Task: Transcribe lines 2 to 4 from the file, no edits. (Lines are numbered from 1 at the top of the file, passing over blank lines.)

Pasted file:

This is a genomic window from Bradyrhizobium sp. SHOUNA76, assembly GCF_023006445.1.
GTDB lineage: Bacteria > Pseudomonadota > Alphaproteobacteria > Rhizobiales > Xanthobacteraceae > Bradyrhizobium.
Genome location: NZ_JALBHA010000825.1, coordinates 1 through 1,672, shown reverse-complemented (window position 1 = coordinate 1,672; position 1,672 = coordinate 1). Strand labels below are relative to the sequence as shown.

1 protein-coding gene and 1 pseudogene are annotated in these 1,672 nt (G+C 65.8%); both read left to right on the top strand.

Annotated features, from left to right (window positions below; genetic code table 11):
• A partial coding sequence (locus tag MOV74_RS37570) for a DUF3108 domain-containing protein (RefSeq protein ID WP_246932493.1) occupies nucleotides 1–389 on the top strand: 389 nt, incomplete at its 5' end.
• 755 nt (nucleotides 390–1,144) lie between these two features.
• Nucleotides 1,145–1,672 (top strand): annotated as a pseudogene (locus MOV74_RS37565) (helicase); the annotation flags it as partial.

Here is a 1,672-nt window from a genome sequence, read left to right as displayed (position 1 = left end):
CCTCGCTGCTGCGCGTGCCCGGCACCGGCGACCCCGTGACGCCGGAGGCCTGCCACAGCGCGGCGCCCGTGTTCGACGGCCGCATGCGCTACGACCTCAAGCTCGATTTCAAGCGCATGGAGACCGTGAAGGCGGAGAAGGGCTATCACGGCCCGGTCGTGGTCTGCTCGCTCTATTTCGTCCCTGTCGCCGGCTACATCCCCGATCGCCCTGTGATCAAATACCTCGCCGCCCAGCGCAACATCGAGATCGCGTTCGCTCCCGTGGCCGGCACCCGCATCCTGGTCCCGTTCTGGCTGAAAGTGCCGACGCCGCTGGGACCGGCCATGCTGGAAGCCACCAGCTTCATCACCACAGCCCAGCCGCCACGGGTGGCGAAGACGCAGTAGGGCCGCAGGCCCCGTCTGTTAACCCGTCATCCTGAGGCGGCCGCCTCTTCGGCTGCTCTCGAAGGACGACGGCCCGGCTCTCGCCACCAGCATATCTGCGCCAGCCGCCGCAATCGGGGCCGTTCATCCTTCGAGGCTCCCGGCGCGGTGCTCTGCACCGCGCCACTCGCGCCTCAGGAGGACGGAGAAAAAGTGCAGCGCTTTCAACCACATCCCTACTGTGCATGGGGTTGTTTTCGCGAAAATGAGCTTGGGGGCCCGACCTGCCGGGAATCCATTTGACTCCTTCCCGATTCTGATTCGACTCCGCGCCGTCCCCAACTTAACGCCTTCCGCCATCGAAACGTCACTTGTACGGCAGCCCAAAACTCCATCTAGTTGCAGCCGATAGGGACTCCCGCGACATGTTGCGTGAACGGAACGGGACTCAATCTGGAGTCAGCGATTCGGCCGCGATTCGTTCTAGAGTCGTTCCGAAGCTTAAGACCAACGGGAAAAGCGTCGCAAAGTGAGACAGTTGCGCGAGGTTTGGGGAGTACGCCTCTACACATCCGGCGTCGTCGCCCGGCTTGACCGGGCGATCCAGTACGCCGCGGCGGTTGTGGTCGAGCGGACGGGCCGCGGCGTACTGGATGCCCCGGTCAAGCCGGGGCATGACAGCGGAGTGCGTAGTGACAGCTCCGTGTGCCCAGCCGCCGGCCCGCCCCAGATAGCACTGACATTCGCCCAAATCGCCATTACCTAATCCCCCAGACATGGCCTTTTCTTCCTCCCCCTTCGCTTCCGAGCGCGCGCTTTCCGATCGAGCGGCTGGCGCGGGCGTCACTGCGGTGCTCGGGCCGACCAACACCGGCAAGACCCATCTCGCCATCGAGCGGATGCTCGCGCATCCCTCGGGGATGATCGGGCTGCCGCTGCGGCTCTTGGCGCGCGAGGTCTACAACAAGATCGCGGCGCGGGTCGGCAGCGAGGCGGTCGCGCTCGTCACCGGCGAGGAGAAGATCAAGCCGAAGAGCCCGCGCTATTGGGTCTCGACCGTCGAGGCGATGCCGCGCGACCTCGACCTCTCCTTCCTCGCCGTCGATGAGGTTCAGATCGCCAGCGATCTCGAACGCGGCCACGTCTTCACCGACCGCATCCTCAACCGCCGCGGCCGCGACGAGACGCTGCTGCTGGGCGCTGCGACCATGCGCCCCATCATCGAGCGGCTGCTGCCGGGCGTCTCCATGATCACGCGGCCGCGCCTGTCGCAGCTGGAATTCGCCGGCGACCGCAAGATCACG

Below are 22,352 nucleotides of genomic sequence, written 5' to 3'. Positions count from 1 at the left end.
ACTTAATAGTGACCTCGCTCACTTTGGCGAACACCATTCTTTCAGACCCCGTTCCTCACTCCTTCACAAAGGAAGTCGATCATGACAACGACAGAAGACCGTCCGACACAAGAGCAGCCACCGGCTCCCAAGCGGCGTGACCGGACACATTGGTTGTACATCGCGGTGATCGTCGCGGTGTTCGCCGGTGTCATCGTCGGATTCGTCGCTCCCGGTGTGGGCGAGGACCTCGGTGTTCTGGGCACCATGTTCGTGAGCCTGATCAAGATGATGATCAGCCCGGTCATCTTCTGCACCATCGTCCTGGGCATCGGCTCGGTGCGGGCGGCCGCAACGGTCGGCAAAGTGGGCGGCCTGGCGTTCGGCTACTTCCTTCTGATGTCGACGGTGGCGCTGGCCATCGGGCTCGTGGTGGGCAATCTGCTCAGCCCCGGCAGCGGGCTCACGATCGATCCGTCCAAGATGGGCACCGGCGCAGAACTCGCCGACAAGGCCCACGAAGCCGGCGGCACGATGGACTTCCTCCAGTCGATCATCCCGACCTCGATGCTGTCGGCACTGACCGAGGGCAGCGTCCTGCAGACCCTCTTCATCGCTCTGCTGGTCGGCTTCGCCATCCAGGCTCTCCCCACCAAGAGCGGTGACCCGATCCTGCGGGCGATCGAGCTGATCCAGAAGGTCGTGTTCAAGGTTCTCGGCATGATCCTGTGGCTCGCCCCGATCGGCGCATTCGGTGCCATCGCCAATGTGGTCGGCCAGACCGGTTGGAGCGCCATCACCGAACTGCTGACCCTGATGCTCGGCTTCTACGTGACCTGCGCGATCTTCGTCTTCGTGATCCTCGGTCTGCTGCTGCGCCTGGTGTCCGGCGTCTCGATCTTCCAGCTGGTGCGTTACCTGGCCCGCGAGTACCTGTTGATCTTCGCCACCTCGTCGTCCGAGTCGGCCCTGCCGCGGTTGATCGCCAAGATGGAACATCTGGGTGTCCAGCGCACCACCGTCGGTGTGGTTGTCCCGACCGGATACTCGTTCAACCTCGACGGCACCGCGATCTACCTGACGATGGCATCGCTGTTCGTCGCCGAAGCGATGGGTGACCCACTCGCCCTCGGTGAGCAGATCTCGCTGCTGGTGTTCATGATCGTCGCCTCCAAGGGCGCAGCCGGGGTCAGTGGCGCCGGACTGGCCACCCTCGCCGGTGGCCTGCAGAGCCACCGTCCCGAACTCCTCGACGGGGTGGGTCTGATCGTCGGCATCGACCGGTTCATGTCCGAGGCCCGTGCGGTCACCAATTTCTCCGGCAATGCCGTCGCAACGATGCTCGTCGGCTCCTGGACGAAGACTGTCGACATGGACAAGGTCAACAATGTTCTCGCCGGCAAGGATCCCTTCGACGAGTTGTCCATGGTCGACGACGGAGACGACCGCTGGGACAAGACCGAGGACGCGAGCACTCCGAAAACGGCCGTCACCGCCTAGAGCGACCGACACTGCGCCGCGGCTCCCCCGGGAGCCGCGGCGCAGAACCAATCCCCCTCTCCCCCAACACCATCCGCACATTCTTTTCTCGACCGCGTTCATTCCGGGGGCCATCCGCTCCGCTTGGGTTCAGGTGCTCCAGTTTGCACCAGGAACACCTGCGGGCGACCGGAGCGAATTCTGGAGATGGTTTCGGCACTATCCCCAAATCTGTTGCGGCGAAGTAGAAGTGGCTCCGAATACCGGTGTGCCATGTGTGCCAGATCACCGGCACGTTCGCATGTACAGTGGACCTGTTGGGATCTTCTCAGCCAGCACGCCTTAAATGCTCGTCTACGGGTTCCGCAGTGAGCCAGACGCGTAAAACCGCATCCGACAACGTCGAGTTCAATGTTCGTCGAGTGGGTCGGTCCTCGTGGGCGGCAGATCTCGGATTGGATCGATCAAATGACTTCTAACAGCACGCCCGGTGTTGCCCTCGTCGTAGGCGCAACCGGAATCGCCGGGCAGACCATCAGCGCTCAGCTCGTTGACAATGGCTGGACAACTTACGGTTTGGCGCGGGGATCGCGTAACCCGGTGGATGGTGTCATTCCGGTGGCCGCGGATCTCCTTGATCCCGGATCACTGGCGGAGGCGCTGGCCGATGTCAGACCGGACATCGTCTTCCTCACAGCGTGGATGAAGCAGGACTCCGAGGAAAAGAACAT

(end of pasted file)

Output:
GTDB lineage: Bacteria > Pseudomonadota > Alphaproteobacteria > Rhizobiales > Xanthobacteraceae > Bradyrhizobium.
Genome location: NZ_JALBHA010000825.1, coordinates 1 through 1,672, shown reverse-complemented (window position 1 = coordinate 1,672; position 1,672 = coordinate 1). Strand labels below are relative to the sequence as shown.

1 protein-coding gene and 1 pseudogene are annotated in these 1,672 nt (G+C 65.8%); both read left to right on the top strand.